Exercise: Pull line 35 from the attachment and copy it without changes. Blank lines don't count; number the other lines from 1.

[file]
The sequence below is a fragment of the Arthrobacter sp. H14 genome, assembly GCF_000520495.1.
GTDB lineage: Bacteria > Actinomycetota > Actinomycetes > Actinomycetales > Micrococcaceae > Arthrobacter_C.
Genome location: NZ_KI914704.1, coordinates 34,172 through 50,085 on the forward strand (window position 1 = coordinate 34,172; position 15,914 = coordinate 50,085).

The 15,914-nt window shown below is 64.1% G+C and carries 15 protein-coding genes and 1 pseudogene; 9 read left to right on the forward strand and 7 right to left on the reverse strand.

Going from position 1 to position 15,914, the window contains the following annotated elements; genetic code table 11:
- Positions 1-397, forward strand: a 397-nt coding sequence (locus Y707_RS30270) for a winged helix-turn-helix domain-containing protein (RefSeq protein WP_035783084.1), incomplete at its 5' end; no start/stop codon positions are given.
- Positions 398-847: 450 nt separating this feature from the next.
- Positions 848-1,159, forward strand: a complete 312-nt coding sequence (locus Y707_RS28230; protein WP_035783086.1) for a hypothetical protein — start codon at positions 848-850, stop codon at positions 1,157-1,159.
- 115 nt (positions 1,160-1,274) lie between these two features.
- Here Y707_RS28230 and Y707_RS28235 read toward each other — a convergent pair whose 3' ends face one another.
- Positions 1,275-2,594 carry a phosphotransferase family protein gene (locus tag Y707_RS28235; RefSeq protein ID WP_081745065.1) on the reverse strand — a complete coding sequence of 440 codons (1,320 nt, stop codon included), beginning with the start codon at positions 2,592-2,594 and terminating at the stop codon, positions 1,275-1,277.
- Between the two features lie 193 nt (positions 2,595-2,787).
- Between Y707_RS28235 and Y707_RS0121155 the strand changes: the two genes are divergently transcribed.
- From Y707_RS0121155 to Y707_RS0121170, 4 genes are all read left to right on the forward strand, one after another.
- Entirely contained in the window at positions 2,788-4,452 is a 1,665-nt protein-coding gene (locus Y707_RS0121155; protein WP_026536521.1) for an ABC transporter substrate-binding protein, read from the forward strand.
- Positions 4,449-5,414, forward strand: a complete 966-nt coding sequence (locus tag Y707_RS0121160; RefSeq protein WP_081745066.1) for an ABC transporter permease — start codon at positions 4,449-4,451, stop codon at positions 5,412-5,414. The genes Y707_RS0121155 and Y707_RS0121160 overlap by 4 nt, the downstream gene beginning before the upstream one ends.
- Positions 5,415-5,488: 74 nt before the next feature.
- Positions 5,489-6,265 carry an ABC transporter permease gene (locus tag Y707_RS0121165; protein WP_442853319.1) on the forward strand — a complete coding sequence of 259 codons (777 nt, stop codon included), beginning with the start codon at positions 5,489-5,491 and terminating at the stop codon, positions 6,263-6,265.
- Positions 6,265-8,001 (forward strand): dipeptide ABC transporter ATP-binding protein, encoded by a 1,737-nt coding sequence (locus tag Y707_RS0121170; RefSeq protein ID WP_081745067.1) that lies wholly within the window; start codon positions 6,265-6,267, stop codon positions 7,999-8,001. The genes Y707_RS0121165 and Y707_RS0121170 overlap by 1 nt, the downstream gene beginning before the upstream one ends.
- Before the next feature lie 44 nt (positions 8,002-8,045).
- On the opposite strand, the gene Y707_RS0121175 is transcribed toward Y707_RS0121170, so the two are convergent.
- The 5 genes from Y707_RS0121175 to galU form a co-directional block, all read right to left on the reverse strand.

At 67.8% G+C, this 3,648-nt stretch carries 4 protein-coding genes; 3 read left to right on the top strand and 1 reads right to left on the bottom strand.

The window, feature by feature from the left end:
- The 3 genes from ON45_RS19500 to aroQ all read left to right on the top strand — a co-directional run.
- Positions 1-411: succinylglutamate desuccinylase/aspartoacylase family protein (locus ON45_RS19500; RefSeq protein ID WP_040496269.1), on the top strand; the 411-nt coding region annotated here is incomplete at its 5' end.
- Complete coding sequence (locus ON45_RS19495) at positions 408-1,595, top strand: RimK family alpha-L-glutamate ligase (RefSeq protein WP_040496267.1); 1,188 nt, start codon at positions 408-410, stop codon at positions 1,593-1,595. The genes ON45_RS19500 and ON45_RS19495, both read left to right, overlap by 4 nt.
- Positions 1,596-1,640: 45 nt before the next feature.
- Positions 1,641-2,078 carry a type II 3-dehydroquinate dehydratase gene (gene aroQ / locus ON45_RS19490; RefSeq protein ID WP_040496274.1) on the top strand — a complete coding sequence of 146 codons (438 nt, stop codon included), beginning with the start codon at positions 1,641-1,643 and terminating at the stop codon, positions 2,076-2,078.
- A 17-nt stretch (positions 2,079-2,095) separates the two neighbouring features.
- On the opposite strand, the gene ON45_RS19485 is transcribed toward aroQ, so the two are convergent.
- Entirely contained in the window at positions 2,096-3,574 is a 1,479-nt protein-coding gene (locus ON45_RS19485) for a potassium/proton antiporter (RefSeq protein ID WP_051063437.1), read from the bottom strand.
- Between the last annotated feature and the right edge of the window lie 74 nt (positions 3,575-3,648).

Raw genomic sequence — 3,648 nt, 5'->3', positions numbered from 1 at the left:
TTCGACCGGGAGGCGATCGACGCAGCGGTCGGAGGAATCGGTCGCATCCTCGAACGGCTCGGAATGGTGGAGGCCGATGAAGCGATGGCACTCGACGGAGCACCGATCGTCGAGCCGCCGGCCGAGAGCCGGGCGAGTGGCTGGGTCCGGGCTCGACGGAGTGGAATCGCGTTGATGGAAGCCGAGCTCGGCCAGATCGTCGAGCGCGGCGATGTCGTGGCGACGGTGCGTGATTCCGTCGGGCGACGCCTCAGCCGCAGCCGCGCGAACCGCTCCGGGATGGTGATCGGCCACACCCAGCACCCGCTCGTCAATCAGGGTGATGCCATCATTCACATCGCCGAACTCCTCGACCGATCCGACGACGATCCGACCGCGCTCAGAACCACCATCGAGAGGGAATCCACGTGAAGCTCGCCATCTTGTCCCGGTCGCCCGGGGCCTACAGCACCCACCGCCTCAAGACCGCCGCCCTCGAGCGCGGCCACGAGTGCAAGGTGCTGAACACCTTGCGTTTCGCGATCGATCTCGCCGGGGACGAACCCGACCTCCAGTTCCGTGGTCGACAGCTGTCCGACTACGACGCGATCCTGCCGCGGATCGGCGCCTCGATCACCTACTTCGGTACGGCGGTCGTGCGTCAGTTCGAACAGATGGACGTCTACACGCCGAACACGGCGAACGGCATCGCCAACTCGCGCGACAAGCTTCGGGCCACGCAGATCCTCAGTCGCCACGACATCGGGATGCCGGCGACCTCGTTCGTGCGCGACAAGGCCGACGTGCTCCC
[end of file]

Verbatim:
TTCGACCGGGAGGCGATCGACGCAGCGGTCGGAGGAATCGGTCGCATCCTCGAACGGCTCGGAATGGTGGAGGCCGATGAAGCGATGGCACTCGACGGAGCACCGATCGTCGAGCCGCCGGCCGAGAGCCGGGCGAGTGGCTGGGTCCGGGCTCGACGGAGTGGAATCGCGTTGATGGAAGCCGAGCTCGGCCAGATCGTCGAGCGCGGCGATGTCGTGGCGACGGTGCGTGATTCCGTCGGGCGACGCCTCAGCCGCAGCCGCGCGAACCGCTCCGGGATGGTGATCGGCCACACCCAGCACCCGCTCGTCAATCAGGGTGATGCCATCATTCACATCGCCGAACTCCTCGACCGATCCGACGACGATCCGACCGCGCTCAGAACCACCATCGAGAGGGAATCCACGTGAAGCTCGCCATCTTGTCCCGGTCGCCCGGGGCCTACAGCACCCACCGCCTCAAGACCGCCGCCCTCGAGCGCGGCCACGAGTGCAAGGTGCTGAACACCTTGCGTTTCGCGATCGATCTCGCCGGGGACGAACCCGACCTCCAGTTCCGTGGTCGACAGCTGTCCGACTACGACGCGATCCTGCCGCGGATCGGCGCCTCGATCACCTACTTCGGTACGGCGGTCGTGCGTCAGTTCGAACAGATGGACGTCTACACGCCGAACACGGCGAACGGCATCGCCAACTCGCGCGACAAGCTTCGGGCCACGCAGATCCTCAGTCGCCACGACATCGGGATGCCGGCGACCTCGTTCGTGCGCGACAAGGCCGACGTGCTCCC